Afshin Ellian is an expatriate Iranian who fled persecution by the Islamofascists there, and is now one of the few Muslim writers(Irshad Manji is another) prepared to speak out about the oppressiveness of mainstream Islam and its desperate need for some kind of 'reformation' or 'enlightenment' to come to terms with the modern world. He has been extremely critical of the voilent reaction to the Danish cartoons and also of the Dutch government equivocal response to the 'religious' murder of Theo van Gogh. In one article on the Social Affairs Unit website he draws attention to a clause in the modern German constitution which offers a very effective way of dealing with religious and political extremists and terrorists:
'He who abuses freedom of expression, specifically freedom of press, freedom of education, freedom of gathering, privacy of correspondence, freedom to property, and rights to asylum, against the free democratic legal order, will lose the said basic rights.(…)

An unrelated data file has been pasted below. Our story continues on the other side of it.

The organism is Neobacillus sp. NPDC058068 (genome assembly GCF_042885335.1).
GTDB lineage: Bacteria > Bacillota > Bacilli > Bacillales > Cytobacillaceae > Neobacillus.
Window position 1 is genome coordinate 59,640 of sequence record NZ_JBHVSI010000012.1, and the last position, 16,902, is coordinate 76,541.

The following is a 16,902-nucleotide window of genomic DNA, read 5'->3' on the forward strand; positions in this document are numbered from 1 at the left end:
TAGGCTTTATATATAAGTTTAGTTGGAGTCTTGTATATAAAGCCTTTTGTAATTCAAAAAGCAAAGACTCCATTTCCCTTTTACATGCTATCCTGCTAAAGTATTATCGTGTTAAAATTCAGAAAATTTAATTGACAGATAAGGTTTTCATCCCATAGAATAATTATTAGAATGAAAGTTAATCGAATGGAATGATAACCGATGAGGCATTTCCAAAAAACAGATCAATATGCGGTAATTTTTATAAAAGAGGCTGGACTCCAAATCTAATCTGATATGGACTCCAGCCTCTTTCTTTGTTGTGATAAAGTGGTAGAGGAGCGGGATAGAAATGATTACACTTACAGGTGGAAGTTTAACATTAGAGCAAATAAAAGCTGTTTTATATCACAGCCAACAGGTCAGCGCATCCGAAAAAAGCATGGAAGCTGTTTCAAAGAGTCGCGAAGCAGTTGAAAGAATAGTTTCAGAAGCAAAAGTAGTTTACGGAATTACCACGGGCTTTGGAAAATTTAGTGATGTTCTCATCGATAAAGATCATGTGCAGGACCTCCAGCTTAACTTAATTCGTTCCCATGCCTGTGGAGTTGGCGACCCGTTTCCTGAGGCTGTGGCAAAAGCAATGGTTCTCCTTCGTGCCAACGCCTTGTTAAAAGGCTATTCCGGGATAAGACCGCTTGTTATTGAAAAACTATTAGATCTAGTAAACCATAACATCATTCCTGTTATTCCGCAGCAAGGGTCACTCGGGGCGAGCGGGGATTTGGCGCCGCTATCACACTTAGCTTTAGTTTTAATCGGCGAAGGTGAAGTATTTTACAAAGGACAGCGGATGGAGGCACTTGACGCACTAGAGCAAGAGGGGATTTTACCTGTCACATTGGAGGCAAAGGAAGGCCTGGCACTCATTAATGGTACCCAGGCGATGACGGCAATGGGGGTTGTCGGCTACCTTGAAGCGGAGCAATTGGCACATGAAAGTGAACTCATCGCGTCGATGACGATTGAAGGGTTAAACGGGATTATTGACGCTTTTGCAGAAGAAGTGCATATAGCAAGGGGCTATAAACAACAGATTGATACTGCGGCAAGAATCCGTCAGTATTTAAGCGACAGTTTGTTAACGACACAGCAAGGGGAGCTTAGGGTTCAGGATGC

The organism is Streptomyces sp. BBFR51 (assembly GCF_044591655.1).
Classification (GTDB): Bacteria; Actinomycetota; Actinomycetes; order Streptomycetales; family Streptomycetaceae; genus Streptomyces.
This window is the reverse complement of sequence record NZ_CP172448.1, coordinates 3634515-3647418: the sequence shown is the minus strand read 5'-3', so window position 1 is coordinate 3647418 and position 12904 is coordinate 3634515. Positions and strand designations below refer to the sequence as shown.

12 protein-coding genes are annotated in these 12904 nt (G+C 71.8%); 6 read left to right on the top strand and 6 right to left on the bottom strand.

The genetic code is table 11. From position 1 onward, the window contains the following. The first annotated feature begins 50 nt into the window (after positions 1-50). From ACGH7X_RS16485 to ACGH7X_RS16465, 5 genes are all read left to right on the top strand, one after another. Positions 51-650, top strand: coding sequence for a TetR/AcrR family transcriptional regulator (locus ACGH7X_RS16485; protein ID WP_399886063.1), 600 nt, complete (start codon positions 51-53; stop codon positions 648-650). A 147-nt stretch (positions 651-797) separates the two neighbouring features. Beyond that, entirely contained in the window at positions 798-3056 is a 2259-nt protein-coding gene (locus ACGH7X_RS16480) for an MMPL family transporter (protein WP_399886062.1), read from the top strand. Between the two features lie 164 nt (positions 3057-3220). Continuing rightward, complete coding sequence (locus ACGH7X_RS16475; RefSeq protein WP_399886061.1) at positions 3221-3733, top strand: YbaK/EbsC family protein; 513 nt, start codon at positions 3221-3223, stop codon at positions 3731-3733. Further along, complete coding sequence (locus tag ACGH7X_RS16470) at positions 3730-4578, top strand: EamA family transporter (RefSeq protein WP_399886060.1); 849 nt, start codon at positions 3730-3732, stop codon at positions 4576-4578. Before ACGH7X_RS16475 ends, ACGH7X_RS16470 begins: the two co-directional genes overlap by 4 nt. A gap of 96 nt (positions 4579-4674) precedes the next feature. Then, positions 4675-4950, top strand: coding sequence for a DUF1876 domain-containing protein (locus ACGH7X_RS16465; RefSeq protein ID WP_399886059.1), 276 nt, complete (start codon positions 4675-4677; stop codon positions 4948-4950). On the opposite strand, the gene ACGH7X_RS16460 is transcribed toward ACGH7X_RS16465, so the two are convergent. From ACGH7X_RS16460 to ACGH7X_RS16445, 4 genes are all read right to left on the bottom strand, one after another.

This rule is applied against any type of attempt to overthrow the democratic legal order, whether it is by the extreme left, the extreme right, or Muslims. It has to do with the experiences of the Weimar Republic and the Nazi era. And it is, according to the Bundesverfassungsgericht, an expression of streitbaren Demokratie und Selbsverteidigung [self-defense of democracy]. In any case this is not a means of state-tyranny but precisely the means of the self-defense mechanism of the German post-war democracy.'
So why do we not introduce such a law in the UK? Instead of appeasing extremists and falling over backwards not to offend them, why do we not give them the choice between supporting the values and laws of the country they have chosen to live in, or leaving? If the Germans can do it, so can we.